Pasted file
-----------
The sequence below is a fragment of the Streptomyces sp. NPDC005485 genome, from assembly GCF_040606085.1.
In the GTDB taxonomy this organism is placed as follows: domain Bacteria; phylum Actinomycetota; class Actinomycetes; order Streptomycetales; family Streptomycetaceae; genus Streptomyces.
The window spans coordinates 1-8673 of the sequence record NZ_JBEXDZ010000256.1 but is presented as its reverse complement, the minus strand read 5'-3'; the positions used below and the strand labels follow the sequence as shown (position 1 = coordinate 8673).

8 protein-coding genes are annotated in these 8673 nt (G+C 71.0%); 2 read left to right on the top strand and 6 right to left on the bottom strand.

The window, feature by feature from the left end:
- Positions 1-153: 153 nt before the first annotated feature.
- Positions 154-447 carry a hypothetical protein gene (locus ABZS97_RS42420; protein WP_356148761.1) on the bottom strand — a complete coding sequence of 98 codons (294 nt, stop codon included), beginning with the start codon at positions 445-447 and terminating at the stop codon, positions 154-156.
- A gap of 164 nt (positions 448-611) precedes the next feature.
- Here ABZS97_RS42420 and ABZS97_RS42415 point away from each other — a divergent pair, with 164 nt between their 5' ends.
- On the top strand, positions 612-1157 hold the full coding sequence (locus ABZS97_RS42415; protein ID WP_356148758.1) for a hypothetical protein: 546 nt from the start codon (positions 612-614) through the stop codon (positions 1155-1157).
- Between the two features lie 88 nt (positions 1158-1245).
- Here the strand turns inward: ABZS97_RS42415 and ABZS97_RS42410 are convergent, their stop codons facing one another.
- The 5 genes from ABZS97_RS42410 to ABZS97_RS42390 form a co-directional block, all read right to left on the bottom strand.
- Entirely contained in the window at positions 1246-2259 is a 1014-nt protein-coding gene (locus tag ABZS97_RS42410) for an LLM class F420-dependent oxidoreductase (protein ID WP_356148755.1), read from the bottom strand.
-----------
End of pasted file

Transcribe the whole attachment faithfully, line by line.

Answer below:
The sequence below is a fragment of the Streptomyces sp. NPDC005485 genome, from assembly GCF_040606085.1.
In the GTDB taxonomy this organism is placed as follows: domain Bacteria; phylum Actinomycetota; class Actinomycetes; order Streptomycetales; family Streptomycetaceae; genus Streptomyces.
The window spans coordinates 1-8673 of the sequence record NZ_JBEXDZ010000256.1 but is presented as its reverse complement, the minus strand read 5'-3'; the positions used below and the strand labels follow the sequence as shown (position 1 = coordinate 8673).

8 protein-coding genes are annotated in these 8673 nt (G+C 71.0%); 2 read left to right on the top strand and 6 right to left on the bottom strand.

The window, feature by feature from the left end:
- Positions 1-153: 153 nt before the first annotated feature.
- Positions 154-447 carry a hypothetical protein gene (locus ABZS97_RS42420; protein WP_356148761.1) on the bottom strand — a complete coding sequence of 98 codons (294 nt, stop codon included), beginning with the start codon at positions 445-447 and terminating at the stop codon, positions 154-156.
- A gap of 164 nt (positions 448-611) precedes the next feature.
- Here ABZS97_RS42420 and ABZS97_RS42415 point away from each other — a divergent pair, with 164 nt between their 5' ends.
- On the top strand, positions 612-1157 hold the full coding sequence (locus ABZS97_RS42415; protein ID WP_356148758.1) for a hypothetical protein: 546 nt from the start codon (positions 612-614) through the stop codon (positions 1155-1157).
- Between the two features lie 88 nt (positions 1158-1245).
- Here the strand turns inward: ABZS97_RS42415 and ABZS97_RS42410 are convergent, their stop codons facing one another.
- The 5 genes from ABZS97_RS42410 to ABZS97_RS42390 form a co-directional block, all read right to left on the bottom strand.
- Entirely contained in the window at positions 1246-2259 is a 1014-nt protein-coding gene (locus tag ABZS97_RS42410) for an LLM class F420-dependent oxidoreductase (protein ID WP_356148755.1), read from the bottom strand.